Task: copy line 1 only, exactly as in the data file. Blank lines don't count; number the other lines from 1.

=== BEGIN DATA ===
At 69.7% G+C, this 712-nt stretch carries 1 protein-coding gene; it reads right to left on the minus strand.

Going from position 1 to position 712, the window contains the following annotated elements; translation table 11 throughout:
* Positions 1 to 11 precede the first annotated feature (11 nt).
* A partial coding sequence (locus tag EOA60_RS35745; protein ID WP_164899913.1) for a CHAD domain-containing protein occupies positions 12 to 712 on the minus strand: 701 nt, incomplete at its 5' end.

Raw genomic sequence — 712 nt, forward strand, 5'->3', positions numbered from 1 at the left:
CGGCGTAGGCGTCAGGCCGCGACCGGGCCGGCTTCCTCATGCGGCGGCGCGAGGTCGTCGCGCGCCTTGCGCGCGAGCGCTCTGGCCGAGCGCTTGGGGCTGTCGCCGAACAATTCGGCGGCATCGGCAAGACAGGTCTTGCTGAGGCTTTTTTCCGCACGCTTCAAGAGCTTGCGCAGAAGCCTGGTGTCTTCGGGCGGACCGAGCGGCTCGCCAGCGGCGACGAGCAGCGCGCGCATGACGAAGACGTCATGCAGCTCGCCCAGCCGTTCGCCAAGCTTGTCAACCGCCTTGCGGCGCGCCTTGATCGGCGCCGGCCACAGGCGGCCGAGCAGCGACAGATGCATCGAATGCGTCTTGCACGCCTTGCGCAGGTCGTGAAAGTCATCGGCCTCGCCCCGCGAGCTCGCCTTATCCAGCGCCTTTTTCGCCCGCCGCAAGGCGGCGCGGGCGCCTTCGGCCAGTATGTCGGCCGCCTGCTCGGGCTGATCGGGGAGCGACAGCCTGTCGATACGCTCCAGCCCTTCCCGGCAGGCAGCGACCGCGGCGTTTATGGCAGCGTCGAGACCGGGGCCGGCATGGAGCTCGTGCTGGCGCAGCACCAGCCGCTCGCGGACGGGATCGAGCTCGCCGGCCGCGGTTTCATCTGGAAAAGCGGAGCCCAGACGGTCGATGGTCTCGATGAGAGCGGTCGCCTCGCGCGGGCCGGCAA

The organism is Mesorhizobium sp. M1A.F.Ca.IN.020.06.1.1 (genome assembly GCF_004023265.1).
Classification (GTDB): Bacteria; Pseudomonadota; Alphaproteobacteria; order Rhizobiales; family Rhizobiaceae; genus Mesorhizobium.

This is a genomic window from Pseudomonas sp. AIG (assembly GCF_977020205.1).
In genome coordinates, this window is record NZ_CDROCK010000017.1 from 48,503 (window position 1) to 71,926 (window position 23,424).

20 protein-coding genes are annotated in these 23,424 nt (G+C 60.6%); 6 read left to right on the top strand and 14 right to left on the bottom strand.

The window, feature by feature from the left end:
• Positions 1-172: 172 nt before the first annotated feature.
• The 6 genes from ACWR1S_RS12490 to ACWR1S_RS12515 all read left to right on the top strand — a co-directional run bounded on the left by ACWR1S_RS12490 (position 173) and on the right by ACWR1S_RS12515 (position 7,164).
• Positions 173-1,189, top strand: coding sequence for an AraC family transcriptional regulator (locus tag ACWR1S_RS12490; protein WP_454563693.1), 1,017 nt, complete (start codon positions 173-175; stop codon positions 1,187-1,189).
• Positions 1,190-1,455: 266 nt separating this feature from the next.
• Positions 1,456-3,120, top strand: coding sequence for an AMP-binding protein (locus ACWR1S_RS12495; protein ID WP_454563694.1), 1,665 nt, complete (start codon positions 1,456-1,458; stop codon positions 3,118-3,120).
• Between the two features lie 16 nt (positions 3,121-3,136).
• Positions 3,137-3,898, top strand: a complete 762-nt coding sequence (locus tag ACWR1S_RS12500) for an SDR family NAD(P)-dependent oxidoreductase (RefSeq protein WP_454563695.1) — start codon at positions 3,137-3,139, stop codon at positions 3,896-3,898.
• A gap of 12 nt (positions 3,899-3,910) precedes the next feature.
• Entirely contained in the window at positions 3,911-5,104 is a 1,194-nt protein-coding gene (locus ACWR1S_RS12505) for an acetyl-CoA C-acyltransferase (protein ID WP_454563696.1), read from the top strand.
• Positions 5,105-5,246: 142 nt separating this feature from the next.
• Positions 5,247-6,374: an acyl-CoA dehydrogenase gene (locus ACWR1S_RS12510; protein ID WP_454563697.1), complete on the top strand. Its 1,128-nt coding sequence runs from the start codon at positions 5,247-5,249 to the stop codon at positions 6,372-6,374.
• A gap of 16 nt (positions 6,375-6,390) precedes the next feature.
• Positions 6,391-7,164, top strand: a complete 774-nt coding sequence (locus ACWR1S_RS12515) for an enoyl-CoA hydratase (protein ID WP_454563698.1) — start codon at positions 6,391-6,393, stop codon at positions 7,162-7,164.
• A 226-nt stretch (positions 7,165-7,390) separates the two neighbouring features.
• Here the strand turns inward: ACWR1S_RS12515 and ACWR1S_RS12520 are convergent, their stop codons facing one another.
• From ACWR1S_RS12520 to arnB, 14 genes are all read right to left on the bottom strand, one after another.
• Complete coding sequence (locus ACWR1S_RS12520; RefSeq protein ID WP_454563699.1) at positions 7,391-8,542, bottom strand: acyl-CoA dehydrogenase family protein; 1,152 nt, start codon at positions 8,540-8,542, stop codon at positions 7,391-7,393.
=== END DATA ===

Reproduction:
At 69.7% G+C, this 712-nt stretch carries 1 protein-coding gene; it reads right to left on the minus strand.